Chevrolet Camaro Sales Keep Falling, Ford Mustang And Dodge Challenger Sales Do, Too
In response to disappointing sales of the new-for-2016 Chevrolet Camaro, General Motors revealed last week that it will cut prices of the 2017 model.
Although there are plenty of 2017 Camaros already available — all of which will benefit from the newly lowered price — the issue facing GM’s U.S. dealers now pertains to the number of 2016 Camaros on dealer lots. Of the roughly 27,000 Chevrolet Camaros in stock at dealers across America, according to Cars.com, 40 percent are MY2016s, the appeal for which decreases rapidly as more MY2017s become available.
This ballooning Camaro inventory, a 139-day supply heading into September 2016, was caused by a sharp decrease in Camaro demand with the launch of the all-new sixth-generation model, a subject we’ve explored frequently in the past. Through the first eight months of 2016, U.S. sales of the Chevrolet Camaro are down 15 percent.
But sales of the Camaro’s chief rival, the wildly more popular Ford Mustang, are falling, as well. Dodge Challenger sales are sliding, too.
From Ford to Chevrolet, however, there were big differences in expectations for calendar year 2016. While the Camaro is the new muscle car on the block, the Mustang is a year-old car which benefited from pent-up demand one year ago. The year-over-year comparison that reveals a 7-percent, 5,940-unit Mustang loss comes after Mustang sales spiked in 2015.
“Mustang buyers know it’s coming and they wait for the new car,” Ford sales analyst Erich Merkle said of the launch of the sixth-generation Ford pony car. As a result, Mustang sales rose to an eight-year high in calendar year 2015, surging 48 percent compared with 2014.
We’ve seen the same kind of surge in the past, when the dramatically re-engineered fifth-generation Mustang produced a 24-percent jump in 2005 and continued to climb in 2006, free from rivals. Then, while remaining popular by the standards of sports cars, Mustang sales tailed off sharply in following years.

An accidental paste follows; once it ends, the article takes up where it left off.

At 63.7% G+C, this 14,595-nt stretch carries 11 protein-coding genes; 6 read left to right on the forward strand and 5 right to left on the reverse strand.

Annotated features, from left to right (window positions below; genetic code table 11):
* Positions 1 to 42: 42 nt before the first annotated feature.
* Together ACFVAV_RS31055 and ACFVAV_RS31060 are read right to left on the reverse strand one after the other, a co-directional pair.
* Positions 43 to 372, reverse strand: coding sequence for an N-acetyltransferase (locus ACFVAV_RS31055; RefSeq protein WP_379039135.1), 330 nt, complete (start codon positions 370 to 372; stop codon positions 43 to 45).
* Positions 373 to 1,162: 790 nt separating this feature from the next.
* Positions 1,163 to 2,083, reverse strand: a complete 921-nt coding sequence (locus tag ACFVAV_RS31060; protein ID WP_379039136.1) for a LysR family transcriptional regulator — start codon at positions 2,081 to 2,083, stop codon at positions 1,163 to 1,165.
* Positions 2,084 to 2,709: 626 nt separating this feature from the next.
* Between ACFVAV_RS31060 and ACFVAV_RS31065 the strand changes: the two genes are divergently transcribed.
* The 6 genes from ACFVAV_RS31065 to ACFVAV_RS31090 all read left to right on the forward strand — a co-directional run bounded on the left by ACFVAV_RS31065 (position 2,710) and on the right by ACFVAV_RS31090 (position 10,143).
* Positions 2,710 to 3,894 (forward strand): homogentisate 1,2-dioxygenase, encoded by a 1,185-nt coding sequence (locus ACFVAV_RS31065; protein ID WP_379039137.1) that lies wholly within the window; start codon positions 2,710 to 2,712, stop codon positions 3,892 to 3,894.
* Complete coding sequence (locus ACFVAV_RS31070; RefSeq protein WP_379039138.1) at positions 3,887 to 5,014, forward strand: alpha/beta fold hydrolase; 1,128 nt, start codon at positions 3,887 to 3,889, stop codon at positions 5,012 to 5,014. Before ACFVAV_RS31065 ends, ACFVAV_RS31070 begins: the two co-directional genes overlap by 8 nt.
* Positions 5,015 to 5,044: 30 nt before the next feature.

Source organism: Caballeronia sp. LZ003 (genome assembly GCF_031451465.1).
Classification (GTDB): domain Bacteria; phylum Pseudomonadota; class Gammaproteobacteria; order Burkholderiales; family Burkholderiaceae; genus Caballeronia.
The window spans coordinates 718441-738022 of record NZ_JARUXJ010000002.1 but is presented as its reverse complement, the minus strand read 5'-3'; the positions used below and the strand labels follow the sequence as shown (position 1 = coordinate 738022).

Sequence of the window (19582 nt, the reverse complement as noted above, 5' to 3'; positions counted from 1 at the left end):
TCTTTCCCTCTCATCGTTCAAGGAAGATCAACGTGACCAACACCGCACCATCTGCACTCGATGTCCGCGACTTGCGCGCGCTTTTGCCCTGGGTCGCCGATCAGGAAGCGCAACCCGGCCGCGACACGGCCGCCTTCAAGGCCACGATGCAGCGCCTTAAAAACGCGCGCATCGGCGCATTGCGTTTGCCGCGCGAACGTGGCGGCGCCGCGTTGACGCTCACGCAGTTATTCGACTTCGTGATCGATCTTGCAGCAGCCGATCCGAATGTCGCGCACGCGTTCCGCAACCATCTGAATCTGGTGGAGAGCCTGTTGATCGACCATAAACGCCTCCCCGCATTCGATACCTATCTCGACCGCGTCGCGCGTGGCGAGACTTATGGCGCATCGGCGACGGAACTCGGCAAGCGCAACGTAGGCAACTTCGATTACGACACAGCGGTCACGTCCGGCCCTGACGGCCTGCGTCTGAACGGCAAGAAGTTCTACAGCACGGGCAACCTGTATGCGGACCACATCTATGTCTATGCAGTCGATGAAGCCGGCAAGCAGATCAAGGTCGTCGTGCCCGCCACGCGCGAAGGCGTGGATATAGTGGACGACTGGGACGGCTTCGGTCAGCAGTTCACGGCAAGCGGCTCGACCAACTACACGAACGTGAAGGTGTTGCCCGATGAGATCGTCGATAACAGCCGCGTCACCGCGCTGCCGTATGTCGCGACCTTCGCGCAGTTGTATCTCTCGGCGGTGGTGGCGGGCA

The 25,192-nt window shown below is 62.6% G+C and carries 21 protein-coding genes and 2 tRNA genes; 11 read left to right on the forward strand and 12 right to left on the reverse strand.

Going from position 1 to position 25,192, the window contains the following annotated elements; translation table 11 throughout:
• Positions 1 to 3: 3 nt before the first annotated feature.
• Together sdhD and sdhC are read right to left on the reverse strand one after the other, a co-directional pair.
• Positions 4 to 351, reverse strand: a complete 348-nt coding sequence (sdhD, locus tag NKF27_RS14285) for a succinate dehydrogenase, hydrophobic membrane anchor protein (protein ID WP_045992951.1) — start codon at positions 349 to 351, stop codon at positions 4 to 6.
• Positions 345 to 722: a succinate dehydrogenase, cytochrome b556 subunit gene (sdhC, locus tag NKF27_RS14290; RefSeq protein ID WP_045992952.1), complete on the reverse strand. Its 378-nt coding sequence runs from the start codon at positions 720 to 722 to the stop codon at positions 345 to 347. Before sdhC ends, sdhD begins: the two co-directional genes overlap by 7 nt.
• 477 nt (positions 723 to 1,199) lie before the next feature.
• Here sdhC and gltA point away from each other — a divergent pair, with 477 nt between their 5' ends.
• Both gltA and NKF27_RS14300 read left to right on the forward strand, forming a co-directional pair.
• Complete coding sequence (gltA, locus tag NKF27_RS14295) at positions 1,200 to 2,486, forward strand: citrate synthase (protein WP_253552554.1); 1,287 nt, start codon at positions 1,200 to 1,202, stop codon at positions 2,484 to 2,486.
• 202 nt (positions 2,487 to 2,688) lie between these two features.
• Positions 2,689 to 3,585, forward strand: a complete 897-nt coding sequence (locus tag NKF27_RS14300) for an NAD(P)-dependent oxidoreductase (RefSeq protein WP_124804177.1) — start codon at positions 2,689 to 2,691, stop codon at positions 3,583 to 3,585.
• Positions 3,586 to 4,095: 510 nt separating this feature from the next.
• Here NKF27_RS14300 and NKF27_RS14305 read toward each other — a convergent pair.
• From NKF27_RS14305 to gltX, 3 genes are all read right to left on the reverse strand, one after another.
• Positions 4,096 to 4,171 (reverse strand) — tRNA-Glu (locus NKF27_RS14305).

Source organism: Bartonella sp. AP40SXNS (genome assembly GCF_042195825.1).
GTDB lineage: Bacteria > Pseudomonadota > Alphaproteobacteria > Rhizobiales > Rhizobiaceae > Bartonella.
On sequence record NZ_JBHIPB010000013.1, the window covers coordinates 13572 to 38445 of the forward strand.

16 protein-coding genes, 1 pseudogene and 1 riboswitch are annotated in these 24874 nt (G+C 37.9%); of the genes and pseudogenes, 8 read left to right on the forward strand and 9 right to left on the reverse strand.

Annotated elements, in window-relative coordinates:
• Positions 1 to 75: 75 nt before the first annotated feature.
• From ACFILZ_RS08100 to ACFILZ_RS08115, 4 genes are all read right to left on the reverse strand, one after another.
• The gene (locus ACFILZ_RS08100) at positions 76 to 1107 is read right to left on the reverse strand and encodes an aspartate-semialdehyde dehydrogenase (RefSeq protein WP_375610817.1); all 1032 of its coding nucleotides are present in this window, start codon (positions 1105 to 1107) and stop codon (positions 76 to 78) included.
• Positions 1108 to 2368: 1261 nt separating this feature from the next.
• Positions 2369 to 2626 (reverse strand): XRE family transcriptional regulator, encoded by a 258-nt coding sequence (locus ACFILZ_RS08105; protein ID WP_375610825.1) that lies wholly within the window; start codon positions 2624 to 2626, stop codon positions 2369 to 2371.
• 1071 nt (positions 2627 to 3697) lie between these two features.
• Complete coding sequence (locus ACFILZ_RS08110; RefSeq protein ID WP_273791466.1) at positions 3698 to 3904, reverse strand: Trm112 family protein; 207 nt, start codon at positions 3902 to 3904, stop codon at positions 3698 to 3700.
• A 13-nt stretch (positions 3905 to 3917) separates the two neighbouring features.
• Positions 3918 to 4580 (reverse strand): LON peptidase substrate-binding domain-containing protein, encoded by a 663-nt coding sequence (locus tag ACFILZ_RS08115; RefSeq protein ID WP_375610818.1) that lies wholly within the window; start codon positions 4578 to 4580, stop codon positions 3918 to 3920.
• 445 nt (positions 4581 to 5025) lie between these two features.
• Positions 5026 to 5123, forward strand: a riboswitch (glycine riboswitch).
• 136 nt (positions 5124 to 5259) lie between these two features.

Mustang volume is tailing off, but not sharply, and not unsurprisingly. After all, there’s a new version of a long-time rival available in competing showrooms.
Globally, meanwhile, Mustang sales are stronger than they’ve ever been, with an emphasis on foreign markets and even right-hand-drive markets that before did not exist.
TTAC asked Ford’s Merkle if that global emphasis is by any chance responsible for the U.S. downturn. No, there are enough Mustangs to go around in the United States.
“We’re always going to look to match production to demand,” Merkle says. And U.S. demand in 2016 is simply not as strong as it was at this stage of 2015.
In August, specifically, Mustang volume plunged 17 percent to 8,299 units as Ford passenger car sales tumbled by more than a quarter. Chevrolet Camaro sales were down by a tenth to 5,604 units. Despite an 5-percent August uptick, Dodge Challenger sales, at 5,262 units, were slightly less numerous than Camaro sales. August was the first month since April that the Chevrolet Camaro managed to outsell the Dodge Challenger.
Year-to-date, the Ford Mustang is America’s 16th-best-selling car. The Camaro ranks 26th; the Challenger 30th. Combined, the trio sells slightly more often than the Nissan Sentra, not as often as the Ford Fusion.
Timothy Cain is the founder of GoodCarBadCar.net, which obsesses over the free and frequent publication of U.S. and Canadian auto sales figures. Follow on Twitter @goodcarbadcar and on Facebook.
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